Within these above limits, I believe God can choose to allow or prevent evil according to a number of factors:
- God can allow evil if it is the only way to fulfill God's greater good purposes (e.g. the crucifixion of Christ, see Luke 22:53, Matt. 26:53-56).
- God can prevent more evil if more people pray for God to intervene in the world, or if more people commit to obeying God's will8.
- God can allow evil as judgment on a people or an individual if they have rejected God.
But Why Does God Allow Any Particular Instance of Evil?
Ultimately, I agree with Gregory Boyd that we cannot know exactly why God allows or prevents any particular instance of evil, because we do not know all the different factors that affect God's decision.9 We don't know why God heals one person but not another, or why God saves one person from experiencing evil but not someone else.
It might be that we have some responsibility to try to make wise choices for our lives, and if we make poor choices, then there's a greater chance we will experience negative consequences, which God allows to teach us wisdom, to develop our character, and to learn to avoid sin.
It might be explained by spiritual warfare in the invisible parts of reality.
It might depend on how many people choose to obey God, how many people pray for something, or how strong the faith of various people who pray is.
And some of it depends on God's wisdom and providential plan regarding how He is currently working in history to fulfill His prophecies, to convict people of sin and their need for repentance, to judge or restrain evil, or whatever else falls within God's good purposes.
The exact method behind how God may allow or restrain evil is the topic for another post, but at least we can say that since God is fully good, evil and sin is never ever caused by God's positive action or inspiration. God can withdraw and let evil happen, but the source of evil is always the misuse of the free will of God's created beings, whether human or demonic.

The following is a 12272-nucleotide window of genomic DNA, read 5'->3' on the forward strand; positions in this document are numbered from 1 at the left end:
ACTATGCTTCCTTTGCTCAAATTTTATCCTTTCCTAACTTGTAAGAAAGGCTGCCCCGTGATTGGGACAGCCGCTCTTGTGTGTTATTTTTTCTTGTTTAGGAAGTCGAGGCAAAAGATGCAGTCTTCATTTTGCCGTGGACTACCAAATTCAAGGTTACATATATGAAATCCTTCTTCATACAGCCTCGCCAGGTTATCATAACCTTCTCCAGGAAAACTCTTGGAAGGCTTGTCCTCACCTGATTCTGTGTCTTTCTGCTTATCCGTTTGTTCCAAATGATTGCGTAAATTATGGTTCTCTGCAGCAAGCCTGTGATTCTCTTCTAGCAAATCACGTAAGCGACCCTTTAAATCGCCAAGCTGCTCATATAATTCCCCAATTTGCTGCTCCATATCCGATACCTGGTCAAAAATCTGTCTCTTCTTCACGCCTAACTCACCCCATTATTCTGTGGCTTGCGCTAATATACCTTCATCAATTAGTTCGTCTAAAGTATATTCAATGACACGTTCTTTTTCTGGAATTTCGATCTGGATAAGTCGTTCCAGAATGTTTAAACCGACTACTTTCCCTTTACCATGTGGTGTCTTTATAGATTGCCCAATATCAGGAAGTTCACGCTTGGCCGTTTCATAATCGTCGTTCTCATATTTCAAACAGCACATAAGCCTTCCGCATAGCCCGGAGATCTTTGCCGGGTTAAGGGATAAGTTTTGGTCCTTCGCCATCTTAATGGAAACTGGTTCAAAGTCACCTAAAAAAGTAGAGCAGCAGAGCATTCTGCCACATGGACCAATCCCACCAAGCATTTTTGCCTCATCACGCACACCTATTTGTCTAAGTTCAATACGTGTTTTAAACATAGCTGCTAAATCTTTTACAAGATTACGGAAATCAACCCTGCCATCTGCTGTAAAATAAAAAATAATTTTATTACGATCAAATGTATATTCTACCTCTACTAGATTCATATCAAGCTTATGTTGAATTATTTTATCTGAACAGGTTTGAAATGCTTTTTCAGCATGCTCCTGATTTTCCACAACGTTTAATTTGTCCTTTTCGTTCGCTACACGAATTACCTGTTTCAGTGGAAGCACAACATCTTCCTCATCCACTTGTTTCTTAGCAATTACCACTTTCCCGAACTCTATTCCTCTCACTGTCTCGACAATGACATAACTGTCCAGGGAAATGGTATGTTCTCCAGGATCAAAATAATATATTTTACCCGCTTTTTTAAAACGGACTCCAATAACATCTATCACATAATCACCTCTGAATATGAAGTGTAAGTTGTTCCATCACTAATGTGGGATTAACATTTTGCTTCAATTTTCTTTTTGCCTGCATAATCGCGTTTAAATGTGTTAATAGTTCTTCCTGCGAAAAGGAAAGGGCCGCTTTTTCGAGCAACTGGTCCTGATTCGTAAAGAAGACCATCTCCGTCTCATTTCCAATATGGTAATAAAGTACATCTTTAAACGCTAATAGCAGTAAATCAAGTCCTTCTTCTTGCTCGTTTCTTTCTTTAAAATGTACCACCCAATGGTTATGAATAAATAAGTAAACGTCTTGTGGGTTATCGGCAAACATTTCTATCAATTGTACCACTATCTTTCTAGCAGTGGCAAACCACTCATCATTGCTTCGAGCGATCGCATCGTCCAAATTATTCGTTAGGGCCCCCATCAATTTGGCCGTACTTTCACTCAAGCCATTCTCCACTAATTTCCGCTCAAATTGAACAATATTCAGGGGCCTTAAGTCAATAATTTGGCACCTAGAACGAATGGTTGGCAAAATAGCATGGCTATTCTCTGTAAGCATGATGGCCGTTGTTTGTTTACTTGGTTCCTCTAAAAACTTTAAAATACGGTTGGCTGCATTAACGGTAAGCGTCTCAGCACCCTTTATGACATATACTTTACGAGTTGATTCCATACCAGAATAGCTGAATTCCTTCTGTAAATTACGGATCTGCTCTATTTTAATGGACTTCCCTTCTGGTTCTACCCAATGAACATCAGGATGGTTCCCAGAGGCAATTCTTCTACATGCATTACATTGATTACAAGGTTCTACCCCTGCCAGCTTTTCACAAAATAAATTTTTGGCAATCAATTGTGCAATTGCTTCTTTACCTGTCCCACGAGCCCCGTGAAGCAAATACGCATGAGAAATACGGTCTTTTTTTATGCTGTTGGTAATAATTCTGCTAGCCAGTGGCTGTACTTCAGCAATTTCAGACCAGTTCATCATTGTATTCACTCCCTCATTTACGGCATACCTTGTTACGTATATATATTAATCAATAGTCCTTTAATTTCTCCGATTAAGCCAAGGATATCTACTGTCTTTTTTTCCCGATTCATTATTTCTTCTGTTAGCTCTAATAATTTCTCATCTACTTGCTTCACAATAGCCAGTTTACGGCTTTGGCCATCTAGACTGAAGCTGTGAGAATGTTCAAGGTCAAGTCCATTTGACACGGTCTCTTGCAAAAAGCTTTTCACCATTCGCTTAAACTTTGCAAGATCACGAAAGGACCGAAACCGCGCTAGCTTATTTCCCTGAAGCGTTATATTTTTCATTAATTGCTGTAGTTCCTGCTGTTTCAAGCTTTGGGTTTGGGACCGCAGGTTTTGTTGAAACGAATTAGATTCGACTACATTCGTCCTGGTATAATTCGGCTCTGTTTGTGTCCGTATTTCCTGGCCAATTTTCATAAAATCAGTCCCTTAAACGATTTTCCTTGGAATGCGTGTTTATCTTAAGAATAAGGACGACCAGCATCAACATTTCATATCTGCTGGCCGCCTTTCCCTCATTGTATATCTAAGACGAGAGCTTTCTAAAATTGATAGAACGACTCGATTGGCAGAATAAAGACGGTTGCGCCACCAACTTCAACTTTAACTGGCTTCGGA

I hope this post has shown that there are indeed answers to the difficult question of why a loving God would not prevent all evil, and why God allows there to be as much evil in the world as there is. But we may not know at least in this life all the reasons why God allowed any particular instance of sin or evil.
The topic of theodicy is a difficult one, but it is one that I believe Christians need to have answers to, not only for when we personally are afflicted with evil and ask God why it happened, but to have answers ready for skeptics, or for Christians to help them not give up on faith when they see evil in the world or experience suffering.
And Christians can have confidence that regardless of how dark the world gets, or how powerful evil seems to be, God will one day utterly destroy it, and all that will be left for eternity will be the New Heaven and New Earth, where every tear will be wiped away, and there will be no more pain or evil at all (Rev. 21:1-4).
In the meantime, let's do all we can to do good, and to pray for God to restrain evil in our world. Let's try to overcome sin in our personal lives, and encourage others also, while spreading the good news that Jesus has died for our sins so we can have eternal life!
- 1. Thomas J. Oord, The Uncontrolling Love of God (Downers Grove, IL: InterVarsity Press, 2015), 140-143.
- 2. Oord, The Uncontrolling Love of God, 169-175.
- 3. Oord, The Uncontrolling Love of God, 176-180.
- 4. Bruce Reichenbach, "God Limits His Power," in Predestination & Free Will eds. David and Randall Basinger (Downers Grove, IL: InterVarsity Press, 1986), 122.
- 5. Christopher A. Hall and John Sanders, Does God Have A Future? (Grand Rapids, MI: Baker Academic, 2003), 38 and 42.
- 6. Millard Erickson, What Does God Know and When Does He Know It? (Grand Rapids, MI: Zondervan, 2003), 194-195.
- 7. Richard Rice, Suffering and the Search for Meaning (Downers Grove, IL: Inter Varsity Press, 2014), 100.
- 8. Gregory Boyd, Is God to Blame? (Downers Grove, IL: InterVarsity Press, 2003), 123-139.
- 9. Boyd, Is God to Blame?, 79-80, 119-124.